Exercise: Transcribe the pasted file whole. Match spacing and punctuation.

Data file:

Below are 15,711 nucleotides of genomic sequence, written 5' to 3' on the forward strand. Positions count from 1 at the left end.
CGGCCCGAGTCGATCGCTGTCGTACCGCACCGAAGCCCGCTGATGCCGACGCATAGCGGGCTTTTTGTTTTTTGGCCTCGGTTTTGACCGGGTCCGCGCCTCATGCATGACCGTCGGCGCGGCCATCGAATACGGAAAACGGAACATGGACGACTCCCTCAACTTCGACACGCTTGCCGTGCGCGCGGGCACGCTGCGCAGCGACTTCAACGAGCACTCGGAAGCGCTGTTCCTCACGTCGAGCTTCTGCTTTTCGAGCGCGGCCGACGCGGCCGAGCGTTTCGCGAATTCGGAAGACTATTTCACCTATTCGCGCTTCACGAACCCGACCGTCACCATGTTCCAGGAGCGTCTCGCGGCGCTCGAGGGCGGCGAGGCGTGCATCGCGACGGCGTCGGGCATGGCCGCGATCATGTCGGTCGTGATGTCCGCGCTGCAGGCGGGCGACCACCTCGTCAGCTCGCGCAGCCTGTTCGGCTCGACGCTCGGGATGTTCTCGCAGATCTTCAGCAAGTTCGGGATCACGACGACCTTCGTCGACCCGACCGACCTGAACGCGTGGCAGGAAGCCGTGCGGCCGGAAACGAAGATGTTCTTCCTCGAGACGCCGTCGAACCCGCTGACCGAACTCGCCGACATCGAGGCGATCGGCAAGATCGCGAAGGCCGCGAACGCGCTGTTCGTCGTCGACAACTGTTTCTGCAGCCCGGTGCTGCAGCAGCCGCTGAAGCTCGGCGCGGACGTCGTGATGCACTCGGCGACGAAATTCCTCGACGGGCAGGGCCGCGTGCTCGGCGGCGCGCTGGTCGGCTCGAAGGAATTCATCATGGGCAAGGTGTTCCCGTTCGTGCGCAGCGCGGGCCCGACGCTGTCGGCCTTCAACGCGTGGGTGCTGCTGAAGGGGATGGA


Below are 15,711 nucleotides of genomic sequence, written 5' to 3' on the forward strand. Positions count from 1 at the left end.
CGGCCCGAGTCGATCGCTGTCGTACCGCACCGAAGCCCGCTGATGCCGACGCATAGCGGGCTTTTTGTTTTTTGGCCTCGGTTTTGACCGGGTCCGCGCCTCATGCATGACCGTCGGCGCGGCCATCGAATACGGAAAACGGAACATGGACGACTCCCTCAACTTCGACACGCTTGCCGTGCGCGCGGGCACGCTGCGCAGCGACTTCAACGAGCACTCGGAAGCGCTGTTCCTCACGTCGAGCTTCTGCTTTTCGAGCGCGGCCGACGCGGCCGAGCGTTTCGCGAATTCGGAAGACTATTTCACCTATTCGCGCTTCACGAACCCGACCGTCACCATGTTCCAGGAGCGTCTCGCGGCGCTCGAGGGCGGCGAGGCGTGCATCGCGACGGCGTCGGGCATGGCCGCGATCATGTCGGTCGTGATGTCCGCGCTGCAGGCGGGCGACCACCTCGTCAGCTCGCGCAGCCTGTTCGGCTCGACGCTCGGGATGTTCTCGCAGATCTTCAGCAAGTTCGGGATCACGACGACCTTCGTCGACCCGACCGACCTGAACGCGTGGCAGGAAGCCGTGCGGCCGGAAACGAAGATGTTCTTCCTCGAGACGCCGTCGAACCCGCTGACCGAACTCGCCGACATCGAGGCGATCGGCAAGATCGCGAAGGCCGCGAACGCGCTGTTCGTCGTCGACAACTGTTTCTGCAGCCCGGTGCTGCAGCAGCCGCTGAAGCTCGGCGCGGACGTCGTGATGCACTCGGCGACGAAATTCCTCGACGGGCAGGGCCGCGTGCTCGGCGGCGCGCTGGTCGGCTCGAAGGAATTCATCATGGGCAAGGTGTTCCCGTTCGTGCGCAGCGCGGGCCCGACGCTGTCGGCCTTCAACGCGTGGGTGCTGCTGAAGGGGATGGA